Last week the U.S. Department of Health and Human Services slapped a $7 million penalty on California. The reason for this penalty was the state's failure to move 75 percent of its two-parent welfare families into the work force as required by the welfare reform law passed by Congress and signed by President Clinton in 1996. The story behind this penalty highlights the problem with California's welfare laws and points the way to its solution.
The federal welfare reform law of 1996 allowed states great latitude in crafting welfare reform measures to suit their own unique needs and circumstances. But at the same time it required all states to adopt a simple principle--the principle of requiring welfare recipients to perform some kind of work in return for their benefits. In many states this mandate for work requirements was taken seriously. In California it was not.
Oregon's welfare reform law, for instance, tied welfare benefits to work requirements on a proportional basis: fulfilling all the required work earns full benefits, fulfilling half the required work earns half benefits, etc. In extreme cases where recipients refuse to work at all, their entire assistance grant can be withheld. This complete cut-off of benefits is called a "full family sanction." Thirty-six states have incorporated this tough sanction in their welfare laws. Welfare recipients in these states have not only tended to fulfill their work requirements, but to move off of public assistance altogether in record numbers. Oregon has reduced its welfare rolls by over 60 percent.
California, on the other hand, has enjoyed only a 22 percent reduction in its
welfare caseload since 1993, despite a robust economy. The reason is clear: the tough work-for-welfare law proposed by Governor Wilson, following passage of the 1996 federal welfare reform bill, was watered down in the state legislature so that welfare recipients who fail to work face only modest sanctions. For example, a welfare family with two parents and three children in Los Angeles, whose parents both refuse or otherwise fail to work at all, can expect at worst a reduction in their welfare grant from $829 to $611, a penalty of only $218. This does not include food stamps, which are unaffected. And even this $218 penalty assumes strict enforcement by the county welfare agency--an assumption that is often unwarranted.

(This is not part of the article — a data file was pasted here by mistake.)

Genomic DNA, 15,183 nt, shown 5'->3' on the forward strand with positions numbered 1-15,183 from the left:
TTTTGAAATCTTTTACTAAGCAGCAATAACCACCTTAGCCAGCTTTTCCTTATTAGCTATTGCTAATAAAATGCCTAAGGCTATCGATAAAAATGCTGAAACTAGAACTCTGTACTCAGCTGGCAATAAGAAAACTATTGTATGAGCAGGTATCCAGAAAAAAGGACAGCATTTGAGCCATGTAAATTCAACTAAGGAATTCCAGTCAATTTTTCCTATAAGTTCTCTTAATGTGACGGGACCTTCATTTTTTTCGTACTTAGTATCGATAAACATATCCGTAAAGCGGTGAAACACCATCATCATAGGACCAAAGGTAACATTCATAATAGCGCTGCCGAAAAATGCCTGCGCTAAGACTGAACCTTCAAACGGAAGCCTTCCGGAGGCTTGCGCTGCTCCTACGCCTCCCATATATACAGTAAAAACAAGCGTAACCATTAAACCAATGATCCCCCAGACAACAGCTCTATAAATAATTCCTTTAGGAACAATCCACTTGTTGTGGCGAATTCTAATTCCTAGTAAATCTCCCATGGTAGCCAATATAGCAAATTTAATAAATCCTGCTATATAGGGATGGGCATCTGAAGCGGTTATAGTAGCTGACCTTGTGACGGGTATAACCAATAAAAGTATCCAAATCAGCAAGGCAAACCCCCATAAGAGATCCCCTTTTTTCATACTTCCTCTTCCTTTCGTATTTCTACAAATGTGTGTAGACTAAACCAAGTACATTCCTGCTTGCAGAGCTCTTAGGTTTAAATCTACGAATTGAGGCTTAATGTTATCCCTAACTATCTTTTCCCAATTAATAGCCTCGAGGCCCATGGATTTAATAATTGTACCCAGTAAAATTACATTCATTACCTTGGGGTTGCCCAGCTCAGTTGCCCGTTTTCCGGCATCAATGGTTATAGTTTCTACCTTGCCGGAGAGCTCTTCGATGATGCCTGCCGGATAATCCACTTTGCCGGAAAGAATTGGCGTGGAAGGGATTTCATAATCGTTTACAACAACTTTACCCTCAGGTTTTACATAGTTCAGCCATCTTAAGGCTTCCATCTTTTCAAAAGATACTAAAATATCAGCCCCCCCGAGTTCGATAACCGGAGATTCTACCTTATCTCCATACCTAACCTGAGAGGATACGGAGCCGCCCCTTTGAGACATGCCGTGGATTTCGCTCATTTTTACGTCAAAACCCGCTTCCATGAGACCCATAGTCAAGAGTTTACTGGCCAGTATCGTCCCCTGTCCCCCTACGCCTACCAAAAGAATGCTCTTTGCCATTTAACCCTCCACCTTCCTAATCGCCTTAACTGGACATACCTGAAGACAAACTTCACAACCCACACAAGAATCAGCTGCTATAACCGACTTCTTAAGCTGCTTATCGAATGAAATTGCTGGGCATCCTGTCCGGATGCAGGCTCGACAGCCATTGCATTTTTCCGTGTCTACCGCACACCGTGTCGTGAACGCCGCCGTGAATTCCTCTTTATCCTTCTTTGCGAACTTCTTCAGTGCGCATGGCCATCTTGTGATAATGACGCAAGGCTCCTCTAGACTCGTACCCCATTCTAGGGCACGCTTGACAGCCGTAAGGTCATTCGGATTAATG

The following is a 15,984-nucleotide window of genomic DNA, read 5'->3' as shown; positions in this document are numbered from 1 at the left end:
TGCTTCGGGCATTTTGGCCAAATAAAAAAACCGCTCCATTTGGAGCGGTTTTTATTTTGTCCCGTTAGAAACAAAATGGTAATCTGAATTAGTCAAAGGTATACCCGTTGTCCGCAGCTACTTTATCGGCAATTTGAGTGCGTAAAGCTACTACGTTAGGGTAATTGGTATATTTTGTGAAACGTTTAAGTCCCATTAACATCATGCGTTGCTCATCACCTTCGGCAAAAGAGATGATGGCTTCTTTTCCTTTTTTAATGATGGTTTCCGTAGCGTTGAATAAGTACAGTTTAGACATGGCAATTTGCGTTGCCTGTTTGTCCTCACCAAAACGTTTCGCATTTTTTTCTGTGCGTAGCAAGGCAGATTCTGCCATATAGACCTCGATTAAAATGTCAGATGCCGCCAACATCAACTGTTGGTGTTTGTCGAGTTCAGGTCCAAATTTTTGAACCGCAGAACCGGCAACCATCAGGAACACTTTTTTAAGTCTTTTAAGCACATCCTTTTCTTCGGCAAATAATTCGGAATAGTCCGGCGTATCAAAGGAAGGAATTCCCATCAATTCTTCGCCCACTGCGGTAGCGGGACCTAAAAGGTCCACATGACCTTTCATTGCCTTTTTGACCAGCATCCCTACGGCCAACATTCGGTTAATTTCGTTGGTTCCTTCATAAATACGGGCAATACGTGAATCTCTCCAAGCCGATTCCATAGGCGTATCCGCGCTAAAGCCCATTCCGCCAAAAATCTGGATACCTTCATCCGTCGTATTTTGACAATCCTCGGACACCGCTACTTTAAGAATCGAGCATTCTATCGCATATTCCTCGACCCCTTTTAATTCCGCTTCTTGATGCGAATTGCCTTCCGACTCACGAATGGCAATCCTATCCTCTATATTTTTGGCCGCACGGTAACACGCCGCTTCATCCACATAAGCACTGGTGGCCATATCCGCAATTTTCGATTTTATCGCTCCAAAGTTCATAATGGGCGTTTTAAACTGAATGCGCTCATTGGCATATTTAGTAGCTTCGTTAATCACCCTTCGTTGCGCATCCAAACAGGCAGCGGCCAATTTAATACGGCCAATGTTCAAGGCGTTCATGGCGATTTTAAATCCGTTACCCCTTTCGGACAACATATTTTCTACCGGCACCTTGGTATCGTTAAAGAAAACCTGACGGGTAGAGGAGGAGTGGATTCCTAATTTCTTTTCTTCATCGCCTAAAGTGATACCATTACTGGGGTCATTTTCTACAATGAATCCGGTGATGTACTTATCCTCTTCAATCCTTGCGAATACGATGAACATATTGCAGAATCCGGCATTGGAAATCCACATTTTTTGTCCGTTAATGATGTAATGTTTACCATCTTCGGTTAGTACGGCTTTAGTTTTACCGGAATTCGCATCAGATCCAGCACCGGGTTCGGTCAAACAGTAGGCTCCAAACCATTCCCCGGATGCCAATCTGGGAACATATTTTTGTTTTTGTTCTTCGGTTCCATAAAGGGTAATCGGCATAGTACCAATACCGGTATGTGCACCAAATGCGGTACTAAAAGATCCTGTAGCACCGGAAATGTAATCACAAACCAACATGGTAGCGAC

Welfare can create dependency, and dependency can become a habit. Indeed, it can become a habit that is quite hard to break. Slight cuts in benefits are not enough of a motivator for people to break this habit of dependency, or to leave the familiarity of non-work for work. Stronger sanctions, up to and including a full family sanction, are clearly necessary for those who refuse to do so.
State legislators who opposed tougher work-for-welfare requirements in the current law presented themselves as full of compassion for the poor. But in fact their policies are harmful to the poor. When welfare recipients are required to work for benefits, they are lifted up, and put on the road to self-sufficiency. To support them without asking for work in return is to keep them in an inferior position, not to mention burdening working taxpayers with the bill.
Let us be clear about the situation that has resulted in a $7 million penalty being leveled at California taxpayers: The federal welfare reform law of 1996 required that, by this time, three-out-of-four of the state's two-parent welfare families should have the two adult parents, between them, working 35 hours a week. That's 35 hours for one, or 17.5 hours each, or any combination in between. This minimal goal is far from draconian. Yet almost three years later, California's welfare system has not met it.
It has been suggested by some over the past week that Governor Davis should petition his friends in the Clinton administration to set aside California's $7 million penalty. Whatever its merits, this suggestion misses the point. The Governor's first priority should be to petition the legislature to strengthen the role of work requirements in California's welfare laws, incorporating the kind of tough sanctions, including the full family sanction, that have proved so successful in reducing welfare dependency in other states.